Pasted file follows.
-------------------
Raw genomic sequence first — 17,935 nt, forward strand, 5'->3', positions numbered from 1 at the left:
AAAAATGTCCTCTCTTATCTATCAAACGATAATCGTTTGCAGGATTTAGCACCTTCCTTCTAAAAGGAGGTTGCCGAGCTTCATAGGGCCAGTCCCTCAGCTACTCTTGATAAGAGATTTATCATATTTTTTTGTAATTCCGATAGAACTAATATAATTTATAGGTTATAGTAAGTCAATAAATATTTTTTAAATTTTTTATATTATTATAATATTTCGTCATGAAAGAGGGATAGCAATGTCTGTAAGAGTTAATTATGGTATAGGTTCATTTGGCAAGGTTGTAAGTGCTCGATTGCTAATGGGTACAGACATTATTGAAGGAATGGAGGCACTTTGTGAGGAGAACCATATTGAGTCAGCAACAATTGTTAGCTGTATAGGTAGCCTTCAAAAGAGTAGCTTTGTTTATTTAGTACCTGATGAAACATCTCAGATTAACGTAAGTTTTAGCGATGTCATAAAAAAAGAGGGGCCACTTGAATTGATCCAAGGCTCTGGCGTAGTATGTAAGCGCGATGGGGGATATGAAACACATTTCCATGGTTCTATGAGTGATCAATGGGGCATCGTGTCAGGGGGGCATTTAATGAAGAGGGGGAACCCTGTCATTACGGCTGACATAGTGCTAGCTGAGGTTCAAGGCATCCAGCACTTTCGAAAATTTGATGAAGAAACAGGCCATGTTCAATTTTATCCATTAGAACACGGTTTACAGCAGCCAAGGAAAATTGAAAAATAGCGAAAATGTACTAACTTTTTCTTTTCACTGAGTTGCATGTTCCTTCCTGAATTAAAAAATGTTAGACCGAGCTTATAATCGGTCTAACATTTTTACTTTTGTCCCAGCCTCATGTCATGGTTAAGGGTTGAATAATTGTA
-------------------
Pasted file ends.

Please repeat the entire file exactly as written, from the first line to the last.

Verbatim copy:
Raw genomic sequence first — 17,935 nt, forward strand, 5'->3', positions numbered from 1 at the left:
AAAAATGTCCTCTCTTATCTATCAAACGATAATCGTTTGCAGGATTTAGCACCTTCCTTCTAAAAGGAGGTTGCCGAGCTTCATAGGGCCAGTCCCTCAGCTACTCTTGATAAGAGATTTATCATATTTTTTTGTAATTCCGATAGAACTAATATAATTTATAGGTTATAGTAAGTCAATAAATATTTTTTAAATTTTTTATATTATTATAATATTTCGTCATGAAAGAGGGATAGCAATGTCTGTAAGAGTTAATTATGGTATAGGTTCATTTGGCAAGGTTGTAAGTGCTCGATTGCTAATGGGTACAGACATTATTGAAGGAATGGAGGCACTTTGTGAGGAGAACCATATTGAGTCAGCAACAATTGTTAGCTGTATAGGTAGCCTTCAAAAGAGTAGCTTTGTTTATTTAGTACCTGATGAAACATCTCAGATTAACGTAAGTTTTAGCGATGTCATAAAAAAAGAGGGGCCACTTGAATTGATCCAAGGCTCTGGCGTAGTATGTAAGCGCGATGGGGGATATGAAACACATTTCCATGGTTCTATGAGTGATCAATGGGGCATCGTGTCAGGGGGGCATTTAATGAAGAGGGGGAACCCTGTCATTACGGCTGACATAGTGCTAGCTGAGGTTCAAGGCATCCAGCACTTTCGAAAATTTGATGAAGAAACAGGCCATGTTCAATTTTATCCATTAGAACACGGTTTACAGCAGCCAAGGAAAATTGAAAAATAGCGAAAATGTACTAACTTTTTCTTTTCACTGAGTTGCATGTTCCTTCCTGAATTAAAAAATGTTAGACCGAGCTTATAATCGGTCTAACATTTTTACTTTTGTCCCAGCCTCATGTCATGGTTAAGGGTTGAATAATTGTA